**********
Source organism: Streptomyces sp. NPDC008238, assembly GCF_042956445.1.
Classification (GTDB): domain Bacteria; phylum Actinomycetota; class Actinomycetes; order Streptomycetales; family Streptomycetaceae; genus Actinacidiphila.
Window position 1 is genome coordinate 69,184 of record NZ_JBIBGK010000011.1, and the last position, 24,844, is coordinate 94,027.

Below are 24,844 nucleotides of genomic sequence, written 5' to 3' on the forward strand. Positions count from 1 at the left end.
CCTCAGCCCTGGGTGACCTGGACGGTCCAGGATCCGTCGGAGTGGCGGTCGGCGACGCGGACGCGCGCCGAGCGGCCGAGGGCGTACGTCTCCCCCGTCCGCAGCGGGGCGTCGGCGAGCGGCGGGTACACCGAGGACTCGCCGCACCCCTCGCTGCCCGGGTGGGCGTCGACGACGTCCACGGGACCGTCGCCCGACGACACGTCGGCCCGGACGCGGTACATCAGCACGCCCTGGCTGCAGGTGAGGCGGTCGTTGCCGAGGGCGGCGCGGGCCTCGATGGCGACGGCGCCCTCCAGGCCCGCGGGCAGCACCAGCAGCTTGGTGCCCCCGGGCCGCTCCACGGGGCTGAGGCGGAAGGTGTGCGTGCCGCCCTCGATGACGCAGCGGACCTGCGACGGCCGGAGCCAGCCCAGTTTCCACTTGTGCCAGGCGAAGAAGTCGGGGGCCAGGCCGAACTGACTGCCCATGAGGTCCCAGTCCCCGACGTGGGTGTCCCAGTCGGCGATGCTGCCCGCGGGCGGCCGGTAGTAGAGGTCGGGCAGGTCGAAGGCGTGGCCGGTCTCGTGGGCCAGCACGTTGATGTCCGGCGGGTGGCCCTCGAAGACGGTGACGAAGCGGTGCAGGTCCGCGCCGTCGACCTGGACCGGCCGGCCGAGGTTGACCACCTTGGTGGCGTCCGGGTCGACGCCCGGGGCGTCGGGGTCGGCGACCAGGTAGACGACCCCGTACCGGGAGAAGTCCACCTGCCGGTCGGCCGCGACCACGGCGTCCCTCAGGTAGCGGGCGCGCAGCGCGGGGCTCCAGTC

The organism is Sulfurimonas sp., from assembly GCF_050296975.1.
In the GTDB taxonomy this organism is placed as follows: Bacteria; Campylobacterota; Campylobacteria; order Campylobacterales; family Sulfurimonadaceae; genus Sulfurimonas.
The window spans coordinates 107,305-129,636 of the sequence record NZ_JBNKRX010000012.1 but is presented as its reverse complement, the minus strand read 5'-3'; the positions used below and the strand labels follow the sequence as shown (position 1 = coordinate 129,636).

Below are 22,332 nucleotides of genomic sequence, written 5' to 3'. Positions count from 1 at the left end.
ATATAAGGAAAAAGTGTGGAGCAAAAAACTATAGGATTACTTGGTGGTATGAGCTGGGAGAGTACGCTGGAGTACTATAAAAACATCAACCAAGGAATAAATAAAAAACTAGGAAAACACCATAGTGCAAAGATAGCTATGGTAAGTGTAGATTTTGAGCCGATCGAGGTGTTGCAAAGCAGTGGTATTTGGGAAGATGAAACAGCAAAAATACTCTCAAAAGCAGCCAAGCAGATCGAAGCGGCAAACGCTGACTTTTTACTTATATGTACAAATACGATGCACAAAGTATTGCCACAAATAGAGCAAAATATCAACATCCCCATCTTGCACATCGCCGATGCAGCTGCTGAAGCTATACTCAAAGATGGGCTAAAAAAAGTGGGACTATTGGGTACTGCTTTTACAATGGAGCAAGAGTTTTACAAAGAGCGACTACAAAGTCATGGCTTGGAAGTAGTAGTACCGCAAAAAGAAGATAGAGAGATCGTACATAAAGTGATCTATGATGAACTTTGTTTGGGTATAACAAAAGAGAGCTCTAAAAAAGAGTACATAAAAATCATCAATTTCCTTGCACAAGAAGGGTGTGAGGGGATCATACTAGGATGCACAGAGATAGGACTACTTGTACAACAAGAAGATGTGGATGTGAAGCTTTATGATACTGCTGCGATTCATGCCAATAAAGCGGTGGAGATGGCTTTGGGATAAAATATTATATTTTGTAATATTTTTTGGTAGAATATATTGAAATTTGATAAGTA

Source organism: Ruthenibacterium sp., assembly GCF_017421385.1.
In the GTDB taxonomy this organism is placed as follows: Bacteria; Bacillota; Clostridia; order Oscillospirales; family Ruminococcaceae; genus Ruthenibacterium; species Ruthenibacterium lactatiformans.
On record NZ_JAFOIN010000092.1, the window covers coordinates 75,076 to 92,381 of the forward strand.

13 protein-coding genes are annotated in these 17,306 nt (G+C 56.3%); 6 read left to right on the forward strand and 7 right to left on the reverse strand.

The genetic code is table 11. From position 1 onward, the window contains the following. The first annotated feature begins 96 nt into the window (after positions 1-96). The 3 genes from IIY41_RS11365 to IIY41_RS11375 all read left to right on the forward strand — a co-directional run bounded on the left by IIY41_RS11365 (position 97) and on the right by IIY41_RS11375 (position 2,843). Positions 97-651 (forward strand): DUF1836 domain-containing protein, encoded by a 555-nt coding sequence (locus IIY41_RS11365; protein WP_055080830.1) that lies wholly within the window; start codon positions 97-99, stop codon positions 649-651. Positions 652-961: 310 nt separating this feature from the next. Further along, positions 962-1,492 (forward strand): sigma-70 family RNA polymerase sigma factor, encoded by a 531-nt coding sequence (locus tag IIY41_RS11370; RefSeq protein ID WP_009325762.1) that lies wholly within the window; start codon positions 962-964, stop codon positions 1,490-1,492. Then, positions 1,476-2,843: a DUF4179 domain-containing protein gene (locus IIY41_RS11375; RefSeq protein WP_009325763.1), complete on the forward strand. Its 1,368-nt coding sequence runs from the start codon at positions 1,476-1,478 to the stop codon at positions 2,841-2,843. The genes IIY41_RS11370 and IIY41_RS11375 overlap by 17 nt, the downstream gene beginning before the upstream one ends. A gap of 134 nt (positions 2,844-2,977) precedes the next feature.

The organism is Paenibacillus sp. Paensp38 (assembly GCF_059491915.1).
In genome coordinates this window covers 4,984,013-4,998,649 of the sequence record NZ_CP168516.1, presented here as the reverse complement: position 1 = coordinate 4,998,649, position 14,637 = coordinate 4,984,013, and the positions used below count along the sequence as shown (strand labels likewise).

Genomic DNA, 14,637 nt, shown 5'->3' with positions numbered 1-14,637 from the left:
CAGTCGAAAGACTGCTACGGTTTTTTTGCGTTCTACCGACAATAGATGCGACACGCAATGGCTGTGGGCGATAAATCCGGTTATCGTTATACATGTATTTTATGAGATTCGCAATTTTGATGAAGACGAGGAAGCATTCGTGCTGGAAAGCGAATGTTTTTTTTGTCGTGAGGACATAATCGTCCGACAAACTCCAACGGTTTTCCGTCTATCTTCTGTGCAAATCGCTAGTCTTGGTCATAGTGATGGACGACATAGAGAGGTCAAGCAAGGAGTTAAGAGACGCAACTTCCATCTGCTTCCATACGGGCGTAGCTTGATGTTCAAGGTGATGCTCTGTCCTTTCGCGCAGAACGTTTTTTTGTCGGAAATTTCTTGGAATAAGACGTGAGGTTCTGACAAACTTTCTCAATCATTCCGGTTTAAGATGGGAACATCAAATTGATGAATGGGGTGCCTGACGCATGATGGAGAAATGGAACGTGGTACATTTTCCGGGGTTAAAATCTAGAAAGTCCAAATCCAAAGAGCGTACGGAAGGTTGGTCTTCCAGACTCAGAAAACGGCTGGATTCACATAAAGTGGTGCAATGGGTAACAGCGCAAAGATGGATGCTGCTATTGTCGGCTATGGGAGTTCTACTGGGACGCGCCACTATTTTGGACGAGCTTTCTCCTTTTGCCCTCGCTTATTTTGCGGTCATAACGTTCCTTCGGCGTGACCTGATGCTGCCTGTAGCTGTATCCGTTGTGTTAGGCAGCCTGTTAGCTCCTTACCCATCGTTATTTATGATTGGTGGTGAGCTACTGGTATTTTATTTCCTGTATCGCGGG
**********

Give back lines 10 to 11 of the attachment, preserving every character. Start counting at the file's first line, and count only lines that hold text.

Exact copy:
ATATAAGGAAAAAGTGTGGAGCAAAAAACTATAGGATTACTTGGTGGTATGAGCTGGGAGAGTACGCTGGAGTACTATAAAAACATCAACCAAGGAATAAATAAAAAACTAGGAAAACACCATAGTGCAAAGATAGCTATGGTAAGTGTAGATTTTGAGCCGATCGAGGTGTTGCAAAGCAGTGGTATTTGGGAAGATGAAACAGCAAAAATACTCTCAAAAGCAGCCAAGCAGATCGAAGCGGCAAACGCTGACTTTTTACTTATATGTACAAATACGATGCACAAAGTATTGCCACAAATAGAGCAAAATATCAACATCCCCATCTTGCACATCGCCGATGCAGCTGCTGAAGCTATACTCAAAGATGGGCTAAAAAAAGTGGGACTATTGGGTACTGCTTTTACAATGGAGCAAGAGTTTTACAAAGAGCGACTACAAAGTCATGGCTTGGAAGTAGTAGTACCGCAAAAAGAAGATAGAGAGATCGTACATAAAGTGATCTATGATGAACTTTGTTTGGGTATAACAAAAGAGAGCTCTAAAAAAGAGTACATAAAAATCATCAATTTCCTTGCACAAGAAGGGTGTGAGGGGATCATACTAGGATGCACAGAGATAGGACTACTTGTACAACAAGAAGATGTGGATGTGAAGCTTTATGATACTGCTGCGATTCATGCCAATAAAGCGGTGGAGATGGCTTTGGGATAAAATATTATATTTTGTAATATTTTTTGGTAGAATATATTGAAATTTGATAAGTA

Source organism: Ruthenibacterium sp., assembly GCF_017421385.1.